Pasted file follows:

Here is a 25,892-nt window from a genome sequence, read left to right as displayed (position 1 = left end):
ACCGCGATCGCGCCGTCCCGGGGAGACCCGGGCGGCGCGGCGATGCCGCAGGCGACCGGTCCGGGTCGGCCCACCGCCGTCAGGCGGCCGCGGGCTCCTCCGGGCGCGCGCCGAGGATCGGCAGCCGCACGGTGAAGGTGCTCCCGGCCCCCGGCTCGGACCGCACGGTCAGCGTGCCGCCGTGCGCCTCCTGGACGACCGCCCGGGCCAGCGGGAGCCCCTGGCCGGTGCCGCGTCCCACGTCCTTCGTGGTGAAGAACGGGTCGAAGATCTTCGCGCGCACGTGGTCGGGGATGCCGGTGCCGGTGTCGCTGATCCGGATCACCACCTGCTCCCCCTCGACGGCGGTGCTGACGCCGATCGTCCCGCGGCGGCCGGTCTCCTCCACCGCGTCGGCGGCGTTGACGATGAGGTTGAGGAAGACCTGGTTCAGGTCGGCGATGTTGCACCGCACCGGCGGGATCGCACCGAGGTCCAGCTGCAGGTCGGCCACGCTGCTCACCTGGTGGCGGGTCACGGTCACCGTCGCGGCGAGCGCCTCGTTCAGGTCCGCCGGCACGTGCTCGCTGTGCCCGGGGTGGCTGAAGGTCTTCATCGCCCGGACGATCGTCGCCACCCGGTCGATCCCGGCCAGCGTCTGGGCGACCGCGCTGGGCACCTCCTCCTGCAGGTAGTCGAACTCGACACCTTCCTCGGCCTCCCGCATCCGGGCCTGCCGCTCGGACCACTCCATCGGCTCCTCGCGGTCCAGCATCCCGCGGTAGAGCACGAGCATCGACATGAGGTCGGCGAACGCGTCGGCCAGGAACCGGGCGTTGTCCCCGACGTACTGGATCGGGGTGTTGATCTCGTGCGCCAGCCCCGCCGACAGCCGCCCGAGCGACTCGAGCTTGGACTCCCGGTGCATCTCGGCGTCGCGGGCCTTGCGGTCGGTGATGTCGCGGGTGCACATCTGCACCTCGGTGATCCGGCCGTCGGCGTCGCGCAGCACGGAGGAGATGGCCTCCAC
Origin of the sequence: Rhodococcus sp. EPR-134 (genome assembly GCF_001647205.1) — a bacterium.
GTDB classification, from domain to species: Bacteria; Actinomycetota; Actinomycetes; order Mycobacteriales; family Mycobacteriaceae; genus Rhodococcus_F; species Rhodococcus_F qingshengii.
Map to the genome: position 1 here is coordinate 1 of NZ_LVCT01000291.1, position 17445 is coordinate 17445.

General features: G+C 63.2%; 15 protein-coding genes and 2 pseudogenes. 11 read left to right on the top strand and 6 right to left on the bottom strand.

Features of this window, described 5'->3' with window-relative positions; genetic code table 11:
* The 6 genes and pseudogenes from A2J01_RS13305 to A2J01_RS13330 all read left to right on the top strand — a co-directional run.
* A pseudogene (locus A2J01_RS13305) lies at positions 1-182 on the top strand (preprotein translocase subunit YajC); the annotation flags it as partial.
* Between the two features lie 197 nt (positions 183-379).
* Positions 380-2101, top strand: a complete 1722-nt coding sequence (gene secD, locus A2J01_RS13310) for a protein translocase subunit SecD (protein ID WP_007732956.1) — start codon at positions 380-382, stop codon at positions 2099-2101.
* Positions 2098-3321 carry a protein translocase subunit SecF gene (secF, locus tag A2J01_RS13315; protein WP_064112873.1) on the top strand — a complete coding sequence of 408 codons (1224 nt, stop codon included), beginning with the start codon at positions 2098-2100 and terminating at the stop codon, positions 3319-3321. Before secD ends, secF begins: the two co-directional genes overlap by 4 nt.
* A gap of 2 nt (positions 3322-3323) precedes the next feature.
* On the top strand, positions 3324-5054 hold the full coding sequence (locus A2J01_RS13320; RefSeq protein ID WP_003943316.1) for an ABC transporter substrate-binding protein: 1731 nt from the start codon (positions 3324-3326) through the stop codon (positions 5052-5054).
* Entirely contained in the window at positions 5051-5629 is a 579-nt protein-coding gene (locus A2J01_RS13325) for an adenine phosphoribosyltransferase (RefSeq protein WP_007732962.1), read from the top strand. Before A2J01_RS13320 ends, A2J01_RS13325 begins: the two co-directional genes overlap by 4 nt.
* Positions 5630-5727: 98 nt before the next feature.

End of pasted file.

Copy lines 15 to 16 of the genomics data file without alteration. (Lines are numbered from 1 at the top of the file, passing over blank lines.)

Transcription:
* Entirely contained in the window at positions 5051-5629 is a 579-nt protein-coding gene (locus A2J01_RS13325) for an adenine phosphoribosyltransferase (RefSeq protein WP_007732962.1), read from the top strand. Before A2J01_RS13320 ends, A2J01_RS13325 begins: the two co-directional genes overlap by 4 nt.
* Positions 5630-5727: 98 nt before the next feature.